4 Berry Hill Rd, Syosset
(516) 802-5456, nissosrestaurant.com
Astoria aficionados who trek to the Greek enclave in Queens for dishes that they can’t often find on Long Island are gradually discovering Syosset’s Nissos. (It means “island” in Greek.) This cool, blue, unmistakably Greek restaurant that opened in late June represents a reverse culinary migration from Astoria to Long Island. Antonis Farozes, its Greek-born executive chef and majority owner was the chef and part owner of Akrogiali in Astoria for a decade and manager Angie Bounias is also an Astoria transplant.
Nissos looks the part with its high, dark Aegean blue ceiling, light blue walls and gossamer fabric draped from ceiling beams. Seafood on ice is on display along with boxes of colorful fruits and vegetables and Greek pottery. The décor represents a complete and welcome transformation from the 13 or so unsuccessful American, Asian, European and Hawaiian restaurants that have occupied the premises over the last two decades.
A few overall impressions of Nissos: (1) Stick to seafood, especially the fresh flatfish selections, that’s what this place is all about; our only meat selection, pork shish kebab ($15) was tasty but dry and chewy. (2) Every salad, large, small, green and traditional, contained green grocer fresh tomatoes, lettuce, cucumbers, onions, olives, dill, scallions and green peppers with a scattering of feta cheese. (3) Lunch was a calm, civilized, efficient affair, but a busy weekend dinner proved to be chaotic and confused.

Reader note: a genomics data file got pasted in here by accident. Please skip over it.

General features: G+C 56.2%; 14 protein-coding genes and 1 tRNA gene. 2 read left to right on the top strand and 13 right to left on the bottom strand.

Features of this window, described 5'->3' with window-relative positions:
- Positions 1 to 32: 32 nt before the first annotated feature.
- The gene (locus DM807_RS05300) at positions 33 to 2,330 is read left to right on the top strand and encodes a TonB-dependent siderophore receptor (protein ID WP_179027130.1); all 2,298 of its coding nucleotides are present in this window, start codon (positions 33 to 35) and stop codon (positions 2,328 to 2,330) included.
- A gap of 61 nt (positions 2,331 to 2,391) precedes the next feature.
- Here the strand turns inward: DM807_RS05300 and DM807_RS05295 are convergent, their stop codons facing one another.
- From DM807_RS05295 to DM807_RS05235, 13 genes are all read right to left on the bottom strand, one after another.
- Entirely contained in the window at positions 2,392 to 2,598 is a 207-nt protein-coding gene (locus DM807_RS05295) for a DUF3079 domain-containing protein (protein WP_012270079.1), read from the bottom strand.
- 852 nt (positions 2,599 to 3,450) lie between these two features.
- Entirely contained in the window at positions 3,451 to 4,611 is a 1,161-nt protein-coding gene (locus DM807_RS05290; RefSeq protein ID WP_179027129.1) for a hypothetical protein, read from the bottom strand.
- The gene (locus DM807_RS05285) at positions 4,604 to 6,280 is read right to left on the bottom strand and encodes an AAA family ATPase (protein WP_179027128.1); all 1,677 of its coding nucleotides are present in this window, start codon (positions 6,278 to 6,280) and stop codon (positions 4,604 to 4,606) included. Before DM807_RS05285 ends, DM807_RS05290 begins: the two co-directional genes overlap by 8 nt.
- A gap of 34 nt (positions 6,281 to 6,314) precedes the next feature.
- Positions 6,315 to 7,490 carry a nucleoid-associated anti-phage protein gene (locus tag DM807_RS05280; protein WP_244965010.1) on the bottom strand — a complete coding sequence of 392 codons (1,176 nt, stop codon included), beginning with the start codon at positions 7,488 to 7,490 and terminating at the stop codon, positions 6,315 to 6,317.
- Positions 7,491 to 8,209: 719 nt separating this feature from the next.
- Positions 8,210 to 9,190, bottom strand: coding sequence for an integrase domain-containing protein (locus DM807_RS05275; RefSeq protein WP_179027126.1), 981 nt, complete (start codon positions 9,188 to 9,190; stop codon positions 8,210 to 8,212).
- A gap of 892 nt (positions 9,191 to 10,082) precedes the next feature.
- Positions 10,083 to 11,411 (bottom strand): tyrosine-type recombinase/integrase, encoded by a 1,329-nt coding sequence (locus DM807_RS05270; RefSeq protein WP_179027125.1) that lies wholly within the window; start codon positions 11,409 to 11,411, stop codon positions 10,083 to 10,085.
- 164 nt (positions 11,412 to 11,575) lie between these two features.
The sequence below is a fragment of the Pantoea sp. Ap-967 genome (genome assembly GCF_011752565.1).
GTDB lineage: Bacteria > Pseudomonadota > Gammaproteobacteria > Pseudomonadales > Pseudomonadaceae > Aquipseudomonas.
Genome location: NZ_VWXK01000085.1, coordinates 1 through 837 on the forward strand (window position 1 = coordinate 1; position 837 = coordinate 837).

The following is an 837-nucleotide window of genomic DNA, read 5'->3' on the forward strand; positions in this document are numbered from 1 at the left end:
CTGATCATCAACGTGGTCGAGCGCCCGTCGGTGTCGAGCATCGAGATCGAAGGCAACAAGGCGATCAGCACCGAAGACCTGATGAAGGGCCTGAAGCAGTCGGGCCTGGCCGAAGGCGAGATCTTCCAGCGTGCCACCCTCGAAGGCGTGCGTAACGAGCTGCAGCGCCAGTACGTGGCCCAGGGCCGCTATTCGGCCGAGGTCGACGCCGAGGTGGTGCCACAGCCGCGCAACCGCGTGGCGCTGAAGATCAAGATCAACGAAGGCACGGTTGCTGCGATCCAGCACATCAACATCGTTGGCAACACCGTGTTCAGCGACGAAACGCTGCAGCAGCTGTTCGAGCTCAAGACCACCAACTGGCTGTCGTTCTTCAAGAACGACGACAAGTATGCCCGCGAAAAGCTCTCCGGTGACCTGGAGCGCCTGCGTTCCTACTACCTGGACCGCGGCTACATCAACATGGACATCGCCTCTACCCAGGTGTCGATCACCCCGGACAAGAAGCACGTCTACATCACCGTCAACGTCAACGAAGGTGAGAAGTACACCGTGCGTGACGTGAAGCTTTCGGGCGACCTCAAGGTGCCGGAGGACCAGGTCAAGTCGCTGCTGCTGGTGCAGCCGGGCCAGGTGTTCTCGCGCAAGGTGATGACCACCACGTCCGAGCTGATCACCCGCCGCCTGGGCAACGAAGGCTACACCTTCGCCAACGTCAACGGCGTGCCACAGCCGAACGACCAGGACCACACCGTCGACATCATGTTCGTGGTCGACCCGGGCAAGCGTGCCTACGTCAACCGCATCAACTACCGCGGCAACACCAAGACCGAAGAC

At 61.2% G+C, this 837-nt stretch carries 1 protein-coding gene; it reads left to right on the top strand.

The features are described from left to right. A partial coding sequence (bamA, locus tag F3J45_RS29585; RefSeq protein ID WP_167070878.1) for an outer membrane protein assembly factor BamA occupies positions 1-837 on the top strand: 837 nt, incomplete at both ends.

Yet, aside from the pork and a complimentary galaktobureko dessert with a soggy crust, there were no culinary missteps. The appetizer rolls of grilled, expertly seasoned white calamari ($15) were tender, first class treats. The generous, sprawling plate of imported organic lima beans ($9) was a flavor packed bargain (unfortunately at dinner it was finished by the time the other three appetizers arrived). The tiganita, crisp zucchini and eggplant chips with tzatziki sauce ($14), were a pancake-like stack of alternating vegetables at lunch and a pile of mainly zucchini at dinner with little eggplant. Very good, golden-fried zucchini ($9) is also available on its own.
Both the grilled striped bass ($28) and grilled porgy ($26) were moist, light pristine pleasures. While three strands of sweet, delicate pan fried cod escorted by a garlic dip ($22) were, if anything, even better.
Patient diners who can disregard sometimes staccato, staggered service and the serving of more expensive bottles of wine than were ordered will be rewarded.
photo by yvonne albinowski